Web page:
On Wednesday, I wrote about how much I love a new retro Soul Rock band called Alabama Shakes.
Then, this morning, a friend of mine sent me a clip of a performance by someone whose music isn’t ostensibly thought of as Soul music, and yet he was one of the many great British artists of the 1960s and 1970s who, inspired by American Soul music, infused their own music with the kind of deep feeling and passionate vocal delivery that had been largely missing in pop music up to that point.
While Elton John suffered a long, slow decline into mediocrity starting around 1974, his catalog prior to that decline is some of the most beautiful, deeply felt, funky, and oh so soulful music ever.
With a simple trio — Elton on piano and vocals of course, Dee Murray on bass, Nigel Olsson on drums — and lyrics from fellow Brit and songwriting partner Bernie Taupin, there’s a series of performances from 1970 and 1971 BBC broadcasts on YouTube that are nothing short of spectacular. It’s just incredible how lush and powerful the music is with such a small ensemble. But John, seemingly with little effort, coaxes so much sound out of the massive grand piano that dwarfs him, Murray’s melodic bass lines hold down the bottom end, Olsson’s drums, loaded with subtle syncopation, hold down the rhythm, and their occasional three-part harmonies bring it all together.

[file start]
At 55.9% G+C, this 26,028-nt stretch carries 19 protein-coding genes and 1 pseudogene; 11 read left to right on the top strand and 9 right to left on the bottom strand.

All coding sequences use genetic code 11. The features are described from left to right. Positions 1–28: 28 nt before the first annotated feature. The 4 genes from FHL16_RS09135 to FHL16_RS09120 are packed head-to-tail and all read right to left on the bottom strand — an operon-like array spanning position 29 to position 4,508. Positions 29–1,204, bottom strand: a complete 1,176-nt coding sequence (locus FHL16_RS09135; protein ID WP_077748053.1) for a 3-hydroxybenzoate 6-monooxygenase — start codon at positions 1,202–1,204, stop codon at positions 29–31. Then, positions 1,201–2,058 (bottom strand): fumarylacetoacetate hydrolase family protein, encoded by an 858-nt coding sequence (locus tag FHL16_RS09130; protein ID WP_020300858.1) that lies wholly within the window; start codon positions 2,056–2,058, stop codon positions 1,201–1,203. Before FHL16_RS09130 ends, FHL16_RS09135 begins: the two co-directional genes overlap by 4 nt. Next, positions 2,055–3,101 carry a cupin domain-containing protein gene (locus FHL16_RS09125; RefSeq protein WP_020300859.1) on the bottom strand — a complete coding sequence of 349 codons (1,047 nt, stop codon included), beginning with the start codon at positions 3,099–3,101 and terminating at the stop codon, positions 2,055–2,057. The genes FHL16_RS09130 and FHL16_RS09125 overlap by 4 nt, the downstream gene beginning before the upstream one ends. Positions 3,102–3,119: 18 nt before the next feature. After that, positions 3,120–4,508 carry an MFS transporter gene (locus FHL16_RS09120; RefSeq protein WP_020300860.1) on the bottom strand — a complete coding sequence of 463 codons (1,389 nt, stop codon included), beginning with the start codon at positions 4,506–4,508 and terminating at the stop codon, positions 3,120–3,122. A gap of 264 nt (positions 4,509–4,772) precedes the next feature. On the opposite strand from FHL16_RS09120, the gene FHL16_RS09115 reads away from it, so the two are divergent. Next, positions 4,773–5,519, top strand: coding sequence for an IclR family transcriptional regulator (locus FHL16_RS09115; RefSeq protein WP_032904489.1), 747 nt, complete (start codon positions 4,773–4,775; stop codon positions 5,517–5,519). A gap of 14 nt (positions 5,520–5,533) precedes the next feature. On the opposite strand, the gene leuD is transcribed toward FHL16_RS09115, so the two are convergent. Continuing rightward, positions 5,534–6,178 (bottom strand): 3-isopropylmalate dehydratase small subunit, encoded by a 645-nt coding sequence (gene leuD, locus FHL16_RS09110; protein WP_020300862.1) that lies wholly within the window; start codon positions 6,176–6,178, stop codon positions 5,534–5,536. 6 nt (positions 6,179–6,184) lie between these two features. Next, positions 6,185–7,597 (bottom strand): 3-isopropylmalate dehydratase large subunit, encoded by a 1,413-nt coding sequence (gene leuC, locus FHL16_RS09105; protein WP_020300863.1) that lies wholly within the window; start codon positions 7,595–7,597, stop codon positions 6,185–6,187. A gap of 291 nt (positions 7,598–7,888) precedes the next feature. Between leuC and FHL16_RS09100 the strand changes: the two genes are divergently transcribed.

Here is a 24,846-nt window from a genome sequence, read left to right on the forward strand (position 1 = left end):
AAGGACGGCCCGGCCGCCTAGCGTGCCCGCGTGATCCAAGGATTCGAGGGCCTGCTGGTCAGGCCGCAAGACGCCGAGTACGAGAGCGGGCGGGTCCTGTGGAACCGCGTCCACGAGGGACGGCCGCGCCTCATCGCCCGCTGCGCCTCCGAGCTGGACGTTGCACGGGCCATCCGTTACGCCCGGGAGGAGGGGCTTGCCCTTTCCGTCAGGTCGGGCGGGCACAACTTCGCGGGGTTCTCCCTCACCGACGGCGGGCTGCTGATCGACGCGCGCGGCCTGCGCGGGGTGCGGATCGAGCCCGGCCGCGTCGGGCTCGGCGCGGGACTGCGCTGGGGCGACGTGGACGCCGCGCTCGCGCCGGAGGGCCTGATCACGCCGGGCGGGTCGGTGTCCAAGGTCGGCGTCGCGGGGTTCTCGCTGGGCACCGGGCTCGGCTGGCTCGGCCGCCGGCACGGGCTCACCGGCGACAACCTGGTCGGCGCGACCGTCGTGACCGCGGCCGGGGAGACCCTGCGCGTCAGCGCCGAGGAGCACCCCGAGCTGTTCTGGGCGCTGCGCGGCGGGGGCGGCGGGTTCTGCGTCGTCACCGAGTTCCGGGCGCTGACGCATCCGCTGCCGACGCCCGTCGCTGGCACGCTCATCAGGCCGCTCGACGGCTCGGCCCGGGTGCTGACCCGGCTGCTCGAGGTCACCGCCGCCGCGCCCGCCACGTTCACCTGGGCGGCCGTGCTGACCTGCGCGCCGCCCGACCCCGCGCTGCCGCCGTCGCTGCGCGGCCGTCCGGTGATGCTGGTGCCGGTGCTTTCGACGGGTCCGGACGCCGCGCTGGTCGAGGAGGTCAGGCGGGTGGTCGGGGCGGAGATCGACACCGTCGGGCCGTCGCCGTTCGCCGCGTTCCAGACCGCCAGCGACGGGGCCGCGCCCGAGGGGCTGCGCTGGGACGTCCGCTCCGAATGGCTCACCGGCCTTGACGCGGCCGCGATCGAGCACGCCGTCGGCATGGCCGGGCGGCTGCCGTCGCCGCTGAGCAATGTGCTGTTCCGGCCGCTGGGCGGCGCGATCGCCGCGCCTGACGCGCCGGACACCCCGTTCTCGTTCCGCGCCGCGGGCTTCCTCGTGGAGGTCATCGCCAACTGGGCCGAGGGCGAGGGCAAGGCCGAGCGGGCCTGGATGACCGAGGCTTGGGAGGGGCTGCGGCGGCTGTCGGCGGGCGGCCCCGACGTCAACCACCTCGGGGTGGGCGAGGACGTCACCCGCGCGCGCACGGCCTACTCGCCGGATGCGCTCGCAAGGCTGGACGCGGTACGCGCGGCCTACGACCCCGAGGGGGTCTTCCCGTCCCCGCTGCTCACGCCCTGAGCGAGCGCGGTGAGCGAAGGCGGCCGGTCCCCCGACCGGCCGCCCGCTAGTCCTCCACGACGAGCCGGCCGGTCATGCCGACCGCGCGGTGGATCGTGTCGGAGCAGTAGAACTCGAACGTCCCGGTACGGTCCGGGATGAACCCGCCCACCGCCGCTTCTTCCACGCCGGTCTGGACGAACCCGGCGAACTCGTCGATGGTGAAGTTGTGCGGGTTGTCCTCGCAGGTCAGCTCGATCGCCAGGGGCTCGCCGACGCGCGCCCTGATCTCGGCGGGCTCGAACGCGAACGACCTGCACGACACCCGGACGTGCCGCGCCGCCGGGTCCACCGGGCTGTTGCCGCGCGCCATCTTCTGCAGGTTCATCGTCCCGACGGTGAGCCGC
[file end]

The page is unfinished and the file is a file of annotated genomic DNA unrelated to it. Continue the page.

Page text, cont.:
Since I couldn’t pick just one, here are some of my favorites, with the last one featuring a 1972 addition to the band, guitarist Davey Johnstone on mandolin.
Happy Friday, everyone!